Searching for smart, safe news you can TRUST?

Support safe, smart, REAL journalism. Sign up for our Axios AM & PM newsletters and get smarter, faster.

Please enter a valid email.

Please enter a valid email.

Subscription failed
Thank you for subscribing!

Searching for smart, safe news you can TRUST?

Support safe, smart, REAL journalism. Sign up for our Axios AM & PM newsletters and get smarter, faster.

Please enter a valid email.

Please enter a valid email.

Subscription failed
Thank you for subscribing!

Denver news in your inbox

Catch up on the most important stories affecting your hometown with Axios Denver

Please enter a valid email.

Please enter a valid email.

Subscription failed
Thank you for subscribing!

Des Moines news in your inbox

Catch up on the most important stories affecting your hometown with Axios Des Moines

Please enter a valid email.

Please enter a valid email.

Subscription failed
Thank you for subscribing!

Minneapolis-St. Paul news in your inbox

Catch up on the most important stories affecting your hometown with Axios Minneapolis-St. Paul

Please enter a valid email.

Please enter a valid email.

Subscription failed
Thank you for subscribing!

Tampa-St. Petersburg news in your inbox

Catch up on the most important stories affecting your hometown with Axios Tampa-St. Petersburg

Please enter a valid email.

Please enter a valid email.

Subscription failed
Thank you for subscribing!

Please enter a valid email.

Please enter a valid email.

Subscription failed
Thank you for subscribing!

India and Pakistan are caught in a dangerous cycle of escalatory violence.

The latest: Pakistan claims to have shot down two Indian fighter aircraft and captured two pilots on Wednesday. This comes after Indian fighter jets screamed across the disputed border with Pakistan earlier in the week and dropped bombs there for the first time since the two countries were at war in 1971. That mission was a direct response to a Pakistan-based terrorist group's recent killing of 40 Indian police officers on the Indian side of the border.

Are we about to see a major confrontation between these two long-standing, nuclear-armed foes?

  • The last time we saw tit-for-tat skirmishes like this was back in 2016, and although that episode subsided, the domestic politics of each country this time around make things more dangerous.
  • Driving the news: A big election looms in India and an untested leader now runs Pakistan.

In India, there were immediate calls for retaliation against Pakistan after the initial terror attack, and people took to the streets across the country this week to celebrate Prime Minster Narendra Modi's decisive action.

  • Modi stands to benefit from resolutely handling a national security crisis that distracts from his so-so economic record.
  • After all, his BJP party faces a national election in the next few months and is still smarting from setbacks in state-level elections late last year. But using a national security crisis for electoral ends could also put the nationalistic Modi on a path towards escalation.

In Pakistan, the military sought to publicly downplay the extent of the Indian bombing, but also pledged to respond in time.

  • On Wednesday, it shelled a number of targets in Indian-controlled Kashmir, and it now has at least one Indian pilot in its possession.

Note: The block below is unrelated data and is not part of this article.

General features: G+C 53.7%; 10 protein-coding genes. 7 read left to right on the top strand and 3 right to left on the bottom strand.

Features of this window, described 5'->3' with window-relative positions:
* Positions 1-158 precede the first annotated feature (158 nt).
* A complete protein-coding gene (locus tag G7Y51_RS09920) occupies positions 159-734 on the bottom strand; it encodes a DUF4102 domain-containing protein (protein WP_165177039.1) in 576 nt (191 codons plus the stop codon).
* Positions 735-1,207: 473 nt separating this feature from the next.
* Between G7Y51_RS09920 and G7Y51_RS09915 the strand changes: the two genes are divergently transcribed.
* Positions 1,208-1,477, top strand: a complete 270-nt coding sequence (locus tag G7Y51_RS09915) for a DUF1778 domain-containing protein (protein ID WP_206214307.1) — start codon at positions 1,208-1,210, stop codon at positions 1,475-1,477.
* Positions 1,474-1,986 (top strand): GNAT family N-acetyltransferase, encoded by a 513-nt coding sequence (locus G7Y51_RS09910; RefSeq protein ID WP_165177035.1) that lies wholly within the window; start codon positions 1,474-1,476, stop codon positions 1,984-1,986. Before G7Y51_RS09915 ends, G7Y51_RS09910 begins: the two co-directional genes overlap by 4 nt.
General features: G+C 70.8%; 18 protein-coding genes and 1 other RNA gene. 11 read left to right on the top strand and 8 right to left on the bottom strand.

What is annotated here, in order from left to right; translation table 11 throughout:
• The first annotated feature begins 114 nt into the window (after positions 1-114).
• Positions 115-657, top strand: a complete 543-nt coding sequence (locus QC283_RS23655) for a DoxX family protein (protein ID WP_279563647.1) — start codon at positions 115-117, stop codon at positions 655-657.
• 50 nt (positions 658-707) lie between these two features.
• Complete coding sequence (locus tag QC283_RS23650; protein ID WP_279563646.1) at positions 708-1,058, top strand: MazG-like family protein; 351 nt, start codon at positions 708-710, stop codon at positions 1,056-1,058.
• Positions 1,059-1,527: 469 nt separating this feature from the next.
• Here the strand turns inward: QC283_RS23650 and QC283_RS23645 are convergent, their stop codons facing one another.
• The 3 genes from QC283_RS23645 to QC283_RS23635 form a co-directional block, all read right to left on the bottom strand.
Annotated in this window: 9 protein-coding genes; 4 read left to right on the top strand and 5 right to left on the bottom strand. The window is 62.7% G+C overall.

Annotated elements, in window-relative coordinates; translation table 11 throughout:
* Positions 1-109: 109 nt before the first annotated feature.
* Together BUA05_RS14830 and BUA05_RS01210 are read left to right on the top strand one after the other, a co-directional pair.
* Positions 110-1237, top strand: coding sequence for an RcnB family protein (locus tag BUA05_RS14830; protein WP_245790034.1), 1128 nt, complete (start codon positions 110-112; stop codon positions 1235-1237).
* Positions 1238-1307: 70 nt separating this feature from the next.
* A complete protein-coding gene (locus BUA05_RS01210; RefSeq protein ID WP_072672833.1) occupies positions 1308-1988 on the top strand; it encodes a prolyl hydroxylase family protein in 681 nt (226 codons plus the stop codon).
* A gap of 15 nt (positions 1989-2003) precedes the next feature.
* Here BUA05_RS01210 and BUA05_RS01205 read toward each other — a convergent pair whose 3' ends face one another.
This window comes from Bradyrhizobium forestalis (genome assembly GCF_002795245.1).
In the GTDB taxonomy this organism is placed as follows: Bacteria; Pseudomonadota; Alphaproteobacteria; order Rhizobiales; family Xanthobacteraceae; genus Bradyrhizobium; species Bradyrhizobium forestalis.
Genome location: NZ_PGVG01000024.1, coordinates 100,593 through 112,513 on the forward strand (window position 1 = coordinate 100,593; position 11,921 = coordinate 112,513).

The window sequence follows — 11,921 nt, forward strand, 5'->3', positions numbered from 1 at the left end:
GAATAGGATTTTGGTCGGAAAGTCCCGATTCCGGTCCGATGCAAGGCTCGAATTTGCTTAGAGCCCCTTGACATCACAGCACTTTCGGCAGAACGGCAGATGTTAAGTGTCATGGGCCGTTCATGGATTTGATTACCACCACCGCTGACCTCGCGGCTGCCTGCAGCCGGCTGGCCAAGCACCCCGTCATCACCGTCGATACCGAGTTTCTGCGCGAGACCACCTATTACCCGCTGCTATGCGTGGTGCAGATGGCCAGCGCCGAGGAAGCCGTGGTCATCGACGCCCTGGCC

• Pakistan's relatively new Prime Minister Imran Khan also called an emergency meeting of the body responsible for overseeing the nation's nuclear arsenal. The message to Delhi: I may be politically inexperienced, but I am keeping all options on the table. So don't mess around.

The bottom line: India/Pakistan has long been the most hair-raising nuclear standoff in the world. In the face of a real crisis, can two leaders who both have a strong incentive to act tough keep tensions in check?

Sign up for Signal, a thrice-weekly newsletter from GZERO Media, a Eurasia Group company.

Go deeper

Dan Primack, author of Pro Rata
3 hours ago - Health

Moderna exec says children could be vaccinated by mid-2021

Tal Zaks, chief medical officer of Moderna, tells "Axios on HBO" that a COVID-19 vaccine could be available for children by the middle of next year.

Be smart: There will be a coronavirus vaccine for adults long before there is one for kids.

Updated 3 hours ago - Politics & Policy

Sen. Kelly Loeffler to return to campaign trail after 2nd negative test

Sen. Kelly Loeffler addresses supporters during a rally on Thursday. Photo: Jessica McGowan/Getty Images

Sen. Kelly Loeffler's (R-Ga.) campaign announced Monday that she "looks forward to getting back out on the campaign trail" after testing negative for COVID-19 for a second time, following earlier conflicting results.

Why it matters: Loeffler has been campaigning at events ahead of a Jan. 5 runoff in elections that'll decide which party holds the Senate majority. Vice President Mike Pence was with her on Friday.

Updated 8 hours ago - Politics & Policy

Key government agency says Biden transition can formally begin

General Services Administrator Emily Murphy. Photo: Alex Edelman/CNP/Getty Images

General Services Administrator Emily Murphy said in a letter to President-elect Joe Biden on Monday that she has determined the transition from the Trump administration can formally begin.

Why it matters: Murphy, a Trump appointee, had come under fire for delaying the so-called "ascertainment" and withholding the funds and information needed for the transition to begin while Trump's legal challenges played out.